For our (many) foreign friends
What is “25 April”? We are a group of venetians, “native” and not (venetians by choice, in all cases) and the group has been steadily increasingly its numbers from the 75 founders to more than 3,000 today (December 2019).
Whoever truly loves Venice is welcome here, irrespective of nationality and religion: this has always been the strenght of Venice, since the middle age: its capacity to attract the best energies from all over the Mediterranean Sea.
Why did we create this blog? Venice already has the status of “world heritage” but until now this was interpreted as a mere duty to protect its stones. Our view is that without people living in the lagoon and preserving their houses, their special skills and that very fragile environment, such stones will collapse as an empty shell.
Like native indians in America (in the 19th century) we now risk being forced out of our environment, and this is what happened already to almost 100.000 native venetians in the past 60 years: “forced” out of the lagoon, to live “on the other side of the bridge” (the mainland) because of the cost of living and the lack of appropriate job opportunities: Venice is so successfully attractive as a tourist destination that prices have rocketed to sky and the only jobs available risk being those related to the one industry of mass tourism, which are not remunerated enough to afford living in the houses where our parents and grandparents used to live: those houses which were built on water hundreds of years ago and survived to everything, until now. This is not what we dream for our children: being a waiter in a restaurant, or having to move somewhere else.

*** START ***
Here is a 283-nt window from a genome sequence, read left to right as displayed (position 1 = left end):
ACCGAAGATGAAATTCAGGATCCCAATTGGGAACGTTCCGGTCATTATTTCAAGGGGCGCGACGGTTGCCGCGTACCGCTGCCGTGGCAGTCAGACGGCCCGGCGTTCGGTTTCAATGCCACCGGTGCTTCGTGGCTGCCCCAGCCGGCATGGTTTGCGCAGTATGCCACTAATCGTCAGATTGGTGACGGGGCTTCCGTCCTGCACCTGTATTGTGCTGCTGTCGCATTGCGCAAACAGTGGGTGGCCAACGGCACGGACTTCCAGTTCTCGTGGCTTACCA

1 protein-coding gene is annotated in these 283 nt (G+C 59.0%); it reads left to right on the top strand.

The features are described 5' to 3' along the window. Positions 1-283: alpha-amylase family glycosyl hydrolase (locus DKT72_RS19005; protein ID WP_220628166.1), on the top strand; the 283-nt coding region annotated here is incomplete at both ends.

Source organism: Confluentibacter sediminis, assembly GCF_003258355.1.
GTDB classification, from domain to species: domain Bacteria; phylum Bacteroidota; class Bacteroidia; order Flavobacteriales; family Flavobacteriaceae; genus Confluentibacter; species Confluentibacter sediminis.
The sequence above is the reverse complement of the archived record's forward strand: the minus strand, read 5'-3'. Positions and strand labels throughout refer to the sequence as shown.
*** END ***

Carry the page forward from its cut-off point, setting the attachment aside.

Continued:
How to define a “venetian”? It is not an issue of identity card but of lifestyle. For instance, Irish people around the world still celebrate St. Patrick’s Day. In the very same way, venetians are proud of celebrating St. Mark’s Day. The tradition wants that every venetian gentleman (native or not native, living abroad or not) on this day offers a single red rose – one and only one, to mean that the woman who is offered the rose is unique – to their wife or girlfriend. The young boys do the same, to their mother or sister. In venetian language, such rose is called “il bocolo”.
This blog is the red rose we are offering to the city we love. Because this city can be loved or hated, but when you love it you really love it.
Happy St. Mark’s Day, to you all, wherever you live and wherever you were born.